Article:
Well, they can begin by visiting www.blackrosewriting.com/books and buy directly from the publisher. Through November, there is a 25% off sale in which they can participate. The book is also available through Amazon.com, Barnes&Noble.com, Smashwords and other e-book platforms.

Well, looks like our time is pretty much up. Thank you so much for the opportunity, Judy. I enjoyed this very much. Good Reading!

Chuck


Friday, November 15, 2013

Final Tour Stop | Easter's Lilly (Book 1 - The Easter's Lilly Series)

Book Title: Easter's Lilly
Author: Judy Serrano
Release Date: December 16, 2010
Genre: Thriller, Romance, Romantic Suspense, Romantic Thriller
Publisher: Black Rose Writing
Presented by: As You Wish Tours
Banner Made by: Camelia Miron Skiba

Brother Number Three 
(Book 2 - The Easter's Lilly Series)
BLURB

Coming in third place was something that was all too familiar to Hector Montiago. As his strength and grounding personality pushes him into first place with the woman he loves, lines are crossed and sides are chosen. In the second book of the series, Brother Number Three depicts family ties in a light unequal to any other. Lilly tells the story of how the brothers unite in the effort to recover her missing son, as blood becomes both the indestructible bond that holds them together and the opposing force that pushes them apart. They fight temptation, while the enemies of the Montiago cartel unleash their wrath, only to discover that the true danger lies within.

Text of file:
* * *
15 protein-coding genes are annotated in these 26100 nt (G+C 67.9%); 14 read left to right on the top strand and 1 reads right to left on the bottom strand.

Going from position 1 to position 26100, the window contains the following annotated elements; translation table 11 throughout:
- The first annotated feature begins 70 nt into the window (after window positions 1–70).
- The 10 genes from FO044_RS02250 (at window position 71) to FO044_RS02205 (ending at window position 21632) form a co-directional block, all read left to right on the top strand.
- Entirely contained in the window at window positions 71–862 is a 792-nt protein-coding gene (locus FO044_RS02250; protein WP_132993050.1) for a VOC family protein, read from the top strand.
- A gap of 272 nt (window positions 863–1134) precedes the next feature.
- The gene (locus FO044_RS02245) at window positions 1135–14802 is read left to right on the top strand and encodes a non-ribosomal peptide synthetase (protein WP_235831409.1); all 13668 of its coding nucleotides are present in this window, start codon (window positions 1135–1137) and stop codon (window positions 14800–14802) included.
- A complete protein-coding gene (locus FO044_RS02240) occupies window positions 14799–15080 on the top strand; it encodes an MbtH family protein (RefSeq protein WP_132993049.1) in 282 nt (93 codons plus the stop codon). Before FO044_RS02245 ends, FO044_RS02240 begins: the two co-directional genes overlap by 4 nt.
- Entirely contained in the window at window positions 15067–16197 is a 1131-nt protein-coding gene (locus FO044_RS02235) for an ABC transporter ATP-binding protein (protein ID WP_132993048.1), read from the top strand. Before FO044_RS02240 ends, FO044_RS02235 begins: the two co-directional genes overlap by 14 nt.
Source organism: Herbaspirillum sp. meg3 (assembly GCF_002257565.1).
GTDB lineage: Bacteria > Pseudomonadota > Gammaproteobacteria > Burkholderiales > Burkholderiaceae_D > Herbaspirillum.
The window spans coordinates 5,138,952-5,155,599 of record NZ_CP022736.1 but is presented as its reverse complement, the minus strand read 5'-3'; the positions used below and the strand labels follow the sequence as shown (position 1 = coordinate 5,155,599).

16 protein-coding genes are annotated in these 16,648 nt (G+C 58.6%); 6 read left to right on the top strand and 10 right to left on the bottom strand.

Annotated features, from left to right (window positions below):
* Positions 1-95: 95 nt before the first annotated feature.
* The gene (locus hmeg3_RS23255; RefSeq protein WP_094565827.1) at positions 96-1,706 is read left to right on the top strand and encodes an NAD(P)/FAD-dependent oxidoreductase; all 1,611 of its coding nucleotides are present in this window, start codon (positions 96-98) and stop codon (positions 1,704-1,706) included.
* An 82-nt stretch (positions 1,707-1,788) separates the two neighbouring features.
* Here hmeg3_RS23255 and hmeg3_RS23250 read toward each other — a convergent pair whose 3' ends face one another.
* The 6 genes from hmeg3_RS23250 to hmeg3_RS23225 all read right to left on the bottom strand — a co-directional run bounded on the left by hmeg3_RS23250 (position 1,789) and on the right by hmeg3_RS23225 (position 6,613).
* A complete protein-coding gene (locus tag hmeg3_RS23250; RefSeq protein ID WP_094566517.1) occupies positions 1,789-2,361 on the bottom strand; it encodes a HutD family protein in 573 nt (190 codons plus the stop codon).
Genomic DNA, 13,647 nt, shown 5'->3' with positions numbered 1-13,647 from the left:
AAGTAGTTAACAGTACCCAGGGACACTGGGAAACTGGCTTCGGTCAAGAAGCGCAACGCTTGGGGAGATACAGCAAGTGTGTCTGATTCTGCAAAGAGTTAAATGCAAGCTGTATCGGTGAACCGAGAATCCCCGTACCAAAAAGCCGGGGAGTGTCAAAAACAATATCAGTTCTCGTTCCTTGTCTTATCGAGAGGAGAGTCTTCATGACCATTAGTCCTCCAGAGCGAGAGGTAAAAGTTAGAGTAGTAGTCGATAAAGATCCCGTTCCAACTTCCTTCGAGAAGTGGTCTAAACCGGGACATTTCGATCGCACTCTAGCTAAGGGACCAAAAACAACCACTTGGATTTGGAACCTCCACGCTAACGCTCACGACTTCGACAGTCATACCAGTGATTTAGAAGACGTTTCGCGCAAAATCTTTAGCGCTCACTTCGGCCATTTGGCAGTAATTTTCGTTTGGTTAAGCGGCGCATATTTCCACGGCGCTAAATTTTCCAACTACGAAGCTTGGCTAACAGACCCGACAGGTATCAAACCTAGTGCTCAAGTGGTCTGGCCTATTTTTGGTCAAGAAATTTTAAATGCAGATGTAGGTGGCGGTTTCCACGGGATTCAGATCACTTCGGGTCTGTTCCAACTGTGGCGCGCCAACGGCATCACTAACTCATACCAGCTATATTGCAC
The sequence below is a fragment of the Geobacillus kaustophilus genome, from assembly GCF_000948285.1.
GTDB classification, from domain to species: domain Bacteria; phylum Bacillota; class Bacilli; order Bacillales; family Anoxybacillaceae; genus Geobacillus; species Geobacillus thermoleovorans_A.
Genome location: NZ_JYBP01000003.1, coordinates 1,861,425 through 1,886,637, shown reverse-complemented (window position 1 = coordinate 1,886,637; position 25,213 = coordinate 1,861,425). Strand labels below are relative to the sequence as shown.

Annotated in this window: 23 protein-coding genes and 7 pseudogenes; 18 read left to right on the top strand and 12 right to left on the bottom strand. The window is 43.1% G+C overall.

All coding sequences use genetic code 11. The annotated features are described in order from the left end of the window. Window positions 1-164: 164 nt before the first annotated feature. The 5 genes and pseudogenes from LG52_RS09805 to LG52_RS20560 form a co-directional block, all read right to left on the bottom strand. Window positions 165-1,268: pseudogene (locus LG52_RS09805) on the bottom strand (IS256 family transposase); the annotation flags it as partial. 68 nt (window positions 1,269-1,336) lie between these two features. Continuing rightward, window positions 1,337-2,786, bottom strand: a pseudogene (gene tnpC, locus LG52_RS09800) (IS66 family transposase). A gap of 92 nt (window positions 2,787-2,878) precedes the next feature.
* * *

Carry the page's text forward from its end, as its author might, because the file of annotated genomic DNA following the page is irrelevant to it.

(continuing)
TEASER

Max hit the FBI panic button to alert them that we were in trouble. Diego grabbed the kids but I refused to go.

“Lilly get out of here!” Max shouted. “Go with Diego and the children!”

“No! I’m not leaving you!” I shouted back.

“Lilly, go!” he yelled again.

“You won’t let them take me, Max. I can’t leave you.” I didn’t move. Hector was giving us the blow by blow from his phone.

“They’re at checkpoint number two,” Hector said.

“Lilly,” Max looked at me sorrowfully. “If anything happens to you…”

“It won’t if I’m with the two of you.” I looked at Diego. “Take the children, I’m staying.”

“Damn it, Lilly!” Max yelled. “Go ahead Diego, we’ve got her.” Diego took the kids and the nanny.

Hector laughed. “Now, she reminds me of Olivia.”

“What happened to my, ‘Yes sir?’” Max asked me.

“Max, you and Hector will keep me safe. Diego will be distracted by the children.”

“You’re afraid, I get it,” he told me. “I don’t blame you. We’ll watch you.”